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Development and Psychometric Properties of the Inflammatory Bowel Disease Distress Scale (IBD-DS): A New Tool to Measure Disease-Specific Distress

Research output: Contribution to journalArticle

IBD-DS Patient and Public Involvement Team , Lesley Dibley, Wladyslawa Czuber-Dochan, Sue Woodward, Tiffany Wade, Paul Bassett, Jackie Sturt, Christine Norton

Original languageEnglish
Pages (from-to)2068-2077
Number of pages10
JournalInflammatory Bowel Diseases
Volume24
Issue number9
Early online date18 May 2018
DOIs
Publication statusPublished - 16 Aug 2018

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Abstract

Background: Inflammatory bowel disease (IBD) imposes a heavy psychosocial burden, with many patients reporting anxiety, depression, and distress. In diseases such as diabetes, disease-specific distress is associated with concordance with treatments and disease control. IBD distress, distinct from anxiety and depression, is evident in people with IBD. We aimed to develop a questionnaire for assessing IBD-specific distress, validate this against a gold standard distress measure for diabetes, and demonstrate the difference between anxiety, depression, and distress.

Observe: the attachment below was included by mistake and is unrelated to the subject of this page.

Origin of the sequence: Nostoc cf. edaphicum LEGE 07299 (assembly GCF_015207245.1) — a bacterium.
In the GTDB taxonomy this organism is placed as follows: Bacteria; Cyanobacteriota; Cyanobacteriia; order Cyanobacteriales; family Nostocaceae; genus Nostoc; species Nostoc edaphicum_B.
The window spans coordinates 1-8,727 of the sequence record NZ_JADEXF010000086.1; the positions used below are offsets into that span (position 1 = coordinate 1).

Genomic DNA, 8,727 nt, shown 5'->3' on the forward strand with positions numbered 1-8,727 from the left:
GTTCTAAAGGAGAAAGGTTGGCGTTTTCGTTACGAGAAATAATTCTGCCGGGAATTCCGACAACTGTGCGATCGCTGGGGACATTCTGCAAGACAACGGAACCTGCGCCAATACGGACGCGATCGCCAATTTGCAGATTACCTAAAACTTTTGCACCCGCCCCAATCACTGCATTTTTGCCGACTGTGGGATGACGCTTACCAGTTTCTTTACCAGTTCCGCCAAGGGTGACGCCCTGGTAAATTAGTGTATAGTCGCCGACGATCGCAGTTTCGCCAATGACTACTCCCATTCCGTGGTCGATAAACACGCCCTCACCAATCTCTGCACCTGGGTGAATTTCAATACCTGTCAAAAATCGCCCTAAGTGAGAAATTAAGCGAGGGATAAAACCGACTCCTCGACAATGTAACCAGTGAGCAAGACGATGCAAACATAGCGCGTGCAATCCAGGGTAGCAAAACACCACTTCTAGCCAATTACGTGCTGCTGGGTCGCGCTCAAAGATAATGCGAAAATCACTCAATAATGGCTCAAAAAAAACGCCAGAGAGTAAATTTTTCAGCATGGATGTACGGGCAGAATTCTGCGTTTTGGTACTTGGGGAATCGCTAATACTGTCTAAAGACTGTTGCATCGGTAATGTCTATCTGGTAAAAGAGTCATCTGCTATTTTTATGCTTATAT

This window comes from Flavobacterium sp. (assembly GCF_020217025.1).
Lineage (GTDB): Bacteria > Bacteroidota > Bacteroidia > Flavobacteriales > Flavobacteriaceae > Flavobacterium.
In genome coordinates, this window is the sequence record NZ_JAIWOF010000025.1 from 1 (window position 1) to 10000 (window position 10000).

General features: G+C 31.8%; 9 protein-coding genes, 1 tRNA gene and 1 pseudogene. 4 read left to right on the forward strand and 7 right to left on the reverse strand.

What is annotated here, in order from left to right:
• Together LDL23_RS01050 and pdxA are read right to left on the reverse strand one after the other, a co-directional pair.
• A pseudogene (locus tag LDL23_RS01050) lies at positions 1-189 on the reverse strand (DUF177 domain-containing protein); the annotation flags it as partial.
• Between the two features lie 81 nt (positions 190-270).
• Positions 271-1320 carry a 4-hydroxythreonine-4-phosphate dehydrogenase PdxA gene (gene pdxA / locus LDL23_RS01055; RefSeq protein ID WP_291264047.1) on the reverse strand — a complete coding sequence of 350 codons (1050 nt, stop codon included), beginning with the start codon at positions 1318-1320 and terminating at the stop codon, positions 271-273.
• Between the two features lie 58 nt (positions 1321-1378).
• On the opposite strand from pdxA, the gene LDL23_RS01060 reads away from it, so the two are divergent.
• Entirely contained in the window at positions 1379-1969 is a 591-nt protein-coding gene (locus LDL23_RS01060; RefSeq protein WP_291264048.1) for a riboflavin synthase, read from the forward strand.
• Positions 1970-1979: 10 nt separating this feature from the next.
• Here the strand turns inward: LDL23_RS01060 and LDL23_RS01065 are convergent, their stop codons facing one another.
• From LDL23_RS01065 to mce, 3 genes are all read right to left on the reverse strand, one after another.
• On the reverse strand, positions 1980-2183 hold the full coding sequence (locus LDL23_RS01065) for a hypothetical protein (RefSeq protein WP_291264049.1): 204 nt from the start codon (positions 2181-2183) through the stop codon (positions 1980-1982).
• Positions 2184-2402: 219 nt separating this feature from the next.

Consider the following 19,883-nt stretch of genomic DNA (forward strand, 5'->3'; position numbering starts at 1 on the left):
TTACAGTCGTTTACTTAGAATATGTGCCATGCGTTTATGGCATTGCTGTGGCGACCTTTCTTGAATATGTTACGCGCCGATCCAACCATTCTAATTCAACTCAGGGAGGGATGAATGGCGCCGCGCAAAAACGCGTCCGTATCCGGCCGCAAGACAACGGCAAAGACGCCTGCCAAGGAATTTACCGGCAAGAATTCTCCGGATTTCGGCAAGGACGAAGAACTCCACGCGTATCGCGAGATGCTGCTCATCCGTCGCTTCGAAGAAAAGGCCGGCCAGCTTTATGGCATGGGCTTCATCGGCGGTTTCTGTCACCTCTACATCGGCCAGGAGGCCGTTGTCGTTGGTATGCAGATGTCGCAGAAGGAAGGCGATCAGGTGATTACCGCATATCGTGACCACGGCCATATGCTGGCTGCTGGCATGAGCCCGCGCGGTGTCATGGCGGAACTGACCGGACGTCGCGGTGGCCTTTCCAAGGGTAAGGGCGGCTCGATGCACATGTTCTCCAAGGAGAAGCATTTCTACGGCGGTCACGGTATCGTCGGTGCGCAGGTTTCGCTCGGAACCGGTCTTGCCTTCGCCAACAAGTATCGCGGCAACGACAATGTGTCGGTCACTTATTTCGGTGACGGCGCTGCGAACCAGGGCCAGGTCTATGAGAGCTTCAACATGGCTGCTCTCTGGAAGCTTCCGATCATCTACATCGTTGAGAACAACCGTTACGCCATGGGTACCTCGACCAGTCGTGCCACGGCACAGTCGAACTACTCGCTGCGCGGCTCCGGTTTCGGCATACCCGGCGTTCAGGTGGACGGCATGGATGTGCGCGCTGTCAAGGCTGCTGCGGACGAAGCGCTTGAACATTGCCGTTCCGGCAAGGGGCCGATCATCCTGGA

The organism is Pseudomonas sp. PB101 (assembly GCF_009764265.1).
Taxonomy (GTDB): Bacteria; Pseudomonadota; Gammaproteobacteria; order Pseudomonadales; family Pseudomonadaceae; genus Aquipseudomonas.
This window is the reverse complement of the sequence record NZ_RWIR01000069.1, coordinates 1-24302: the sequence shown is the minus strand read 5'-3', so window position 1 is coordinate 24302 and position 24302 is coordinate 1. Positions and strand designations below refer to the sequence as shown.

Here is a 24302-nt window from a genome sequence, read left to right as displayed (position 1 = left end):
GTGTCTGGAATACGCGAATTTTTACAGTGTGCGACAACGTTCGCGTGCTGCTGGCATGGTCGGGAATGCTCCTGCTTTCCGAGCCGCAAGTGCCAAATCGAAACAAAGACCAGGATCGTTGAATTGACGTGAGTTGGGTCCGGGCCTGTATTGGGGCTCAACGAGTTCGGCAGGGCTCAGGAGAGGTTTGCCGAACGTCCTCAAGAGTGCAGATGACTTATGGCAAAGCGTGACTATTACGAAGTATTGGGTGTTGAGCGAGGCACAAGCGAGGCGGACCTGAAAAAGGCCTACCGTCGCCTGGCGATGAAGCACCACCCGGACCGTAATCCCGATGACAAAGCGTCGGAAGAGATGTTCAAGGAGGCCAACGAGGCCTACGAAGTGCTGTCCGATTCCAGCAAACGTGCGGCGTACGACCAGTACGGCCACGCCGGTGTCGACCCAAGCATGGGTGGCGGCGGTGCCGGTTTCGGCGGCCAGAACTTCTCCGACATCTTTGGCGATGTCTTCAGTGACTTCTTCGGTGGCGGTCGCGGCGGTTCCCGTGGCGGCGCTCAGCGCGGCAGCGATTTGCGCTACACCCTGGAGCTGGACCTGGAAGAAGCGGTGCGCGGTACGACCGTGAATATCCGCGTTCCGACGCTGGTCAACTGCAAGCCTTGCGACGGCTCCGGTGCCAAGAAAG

Methods: The 94-item IBD Distress Scale (IBD-DS) was developed through secondary analysis of 3 qualitative data sets from previous IBD studies. Items were then refined through cognitive interviews in 2 stages (n = 15, n = 3). Three supplementary unscored questions were added to enable patients to identify their overall level of distress, their perceived level of disease activity, and their 3 most distressing issues. Subsequently, the 55-item IBD Distress Scale was subjected to test-retest. Two hundred seventy-five people received the test draft IBD-DS, and 168 responded (60.4%). Of these, 136 (82%) returned the retest draft of IBD-DS 3 weeks later. After analysis, further item reduction was informed by response rates, kappa values, and correlation coefficients, and test-retest was repeated. One hundred fifty-four people received the test final 28-item IBD-DS, and 123 people responded (58.8%). Of these, 95 (77%) returned the retest final IBD-DS.

Results: The 94 items were reduced to 28 items. Good intraclass correlation (ICC) was found between test-retest scores on 72 complete data sets with unchanged disease status (ICC, 0.92; 95% confidence interval, 0.88-0.95). Cronbach's alpha was 0.95, indicating excellent internal consistency. Factor analysis indicated scoring the items as a single domain (score range, 0-168).

Conclusion: The final IBD-DS performs well and offers a tool for assessing IBD-specific distress.

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